Dakota Fanning has spent roughly one-third of her life working on Coraline, growing up alongside her own stop-motion likeness as she worked with director Henry Selick to bring Neil Gaiman's novel to life on screen.
"It's been a really long time," Fanning said in a group interview in Los Angeles last week. "But it's been fun to see it finally."
The stop-motion-animated Coraline's extensive and ongoing voice work was a new experience for the young actress, but she says she had a lot of fun getting to know her over the years. "It's very different than what I usually do," Fanning said. "In between each movie I've done, I've gone to do a session for Coraline. [Now that] it's finally coming out, I'm kind of going to miss that [laughs]."
Starting the project when she was only 10 years old, Fanning said that the transition from tween to teen (she'll be 15 this month) required the occasional modification to her vocal stylings. "Henry would see me and be like, 'Oh, I think your voice got a little deeper,' and I would have to make it a little higher for that session," Fanning said. "That was one of the things about it taking such a long time."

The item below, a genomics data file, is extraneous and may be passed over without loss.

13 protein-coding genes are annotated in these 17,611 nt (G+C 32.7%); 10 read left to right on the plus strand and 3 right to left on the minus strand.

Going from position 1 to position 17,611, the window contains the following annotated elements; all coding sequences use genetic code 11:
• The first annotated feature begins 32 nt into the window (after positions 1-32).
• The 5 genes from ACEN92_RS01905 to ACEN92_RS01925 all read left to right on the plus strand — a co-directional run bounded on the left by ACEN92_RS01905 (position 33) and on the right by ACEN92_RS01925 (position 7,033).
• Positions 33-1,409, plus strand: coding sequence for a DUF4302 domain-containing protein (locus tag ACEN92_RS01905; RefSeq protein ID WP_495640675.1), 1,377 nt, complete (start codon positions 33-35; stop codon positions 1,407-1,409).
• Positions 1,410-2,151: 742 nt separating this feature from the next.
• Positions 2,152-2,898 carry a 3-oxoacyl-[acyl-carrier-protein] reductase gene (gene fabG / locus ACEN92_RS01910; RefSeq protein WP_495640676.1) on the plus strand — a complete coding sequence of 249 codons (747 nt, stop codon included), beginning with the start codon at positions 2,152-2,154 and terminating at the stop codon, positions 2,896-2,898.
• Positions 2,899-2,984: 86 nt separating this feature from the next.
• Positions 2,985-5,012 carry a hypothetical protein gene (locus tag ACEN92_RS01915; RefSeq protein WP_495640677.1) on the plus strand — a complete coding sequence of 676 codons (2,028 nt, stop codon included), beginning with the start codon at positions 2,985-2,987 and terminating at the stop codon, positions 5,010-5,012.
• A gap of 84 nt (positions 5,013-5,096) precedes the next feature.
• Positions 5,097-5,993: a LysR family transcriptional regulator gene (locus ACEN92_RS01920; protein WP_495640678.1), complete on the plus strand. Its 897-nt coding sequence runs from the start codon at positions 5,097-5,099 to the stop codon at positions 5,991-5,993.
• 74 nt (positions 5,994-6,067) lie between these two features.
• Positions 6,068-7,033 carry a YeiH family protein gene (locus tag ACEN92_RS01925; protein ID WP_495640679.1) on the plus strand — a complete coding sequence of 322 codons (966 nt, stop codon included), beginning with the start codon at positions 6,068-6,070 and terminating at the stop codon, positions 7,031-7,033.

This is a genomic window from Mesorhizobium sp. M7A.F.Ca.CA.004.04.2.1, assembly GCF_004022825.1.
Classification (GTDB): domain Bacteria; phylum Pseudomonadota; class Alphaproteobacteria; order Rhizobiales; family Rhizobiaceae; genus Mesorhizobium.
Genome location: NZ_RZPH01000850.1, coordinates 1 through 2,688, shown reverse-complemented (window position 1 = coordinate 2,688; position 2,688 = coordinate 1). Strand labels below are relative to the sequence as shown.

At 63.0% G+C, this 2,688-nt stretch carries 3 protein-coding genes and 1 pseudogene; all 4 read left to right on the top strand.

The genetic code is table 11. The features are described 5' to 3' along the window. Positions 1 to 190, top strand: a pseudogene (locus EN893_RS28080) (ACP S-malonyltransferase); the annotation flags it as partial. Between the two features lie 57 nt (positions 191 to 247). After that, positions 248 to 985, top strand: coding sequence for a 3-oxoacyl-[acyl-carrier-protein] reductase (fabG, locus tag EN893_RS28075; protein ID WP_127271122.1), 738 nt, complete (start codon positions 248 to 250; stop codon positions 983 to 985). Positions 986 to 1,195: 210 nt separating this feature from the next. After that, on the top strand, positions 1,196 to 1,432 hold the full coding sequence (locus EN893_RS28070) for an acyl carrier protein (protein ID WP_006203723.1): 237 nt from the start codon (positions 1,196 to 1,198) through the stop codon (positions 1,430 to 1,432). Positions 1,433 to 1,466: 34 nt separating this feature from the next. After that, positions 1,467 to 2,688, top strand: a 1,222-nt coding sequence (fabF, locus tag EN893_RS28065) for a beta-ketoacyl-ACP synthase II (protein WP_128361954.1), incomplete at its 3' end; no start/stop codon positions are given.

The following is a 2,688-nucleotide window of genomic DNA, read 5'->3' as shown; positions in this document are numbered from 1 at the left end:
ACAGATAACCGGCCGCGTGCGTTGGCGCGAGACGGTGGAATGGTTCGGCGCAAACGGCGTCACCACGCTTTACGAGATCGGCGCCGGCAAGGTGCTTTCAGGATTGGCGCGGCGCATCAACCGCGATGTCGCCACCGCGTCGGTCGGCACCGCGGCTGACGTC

The many themes of Neil Gaiman's story took on different meanings for Fanning as she got older. "When I was younger, I got the message, but now I get it in a bigger way," she said. "It's not just about family and parents; it's kind of about the world and how there's really no perfect world. We can only live with what we have."
Fanning admits there are similarities between herself and her on-screen alter ego, Coraline. "We both are kind of curious and adventurous," Fanning said. "I was trying to think, a few months ago, when I was finishing up Coraline, 'Would I go through that little door?' I think that I would if I was really looking around and so bored."
"She's very brave and would do anything to save her family, and I think that I would do the same," Fanning added. Coraline opens Feb. 6.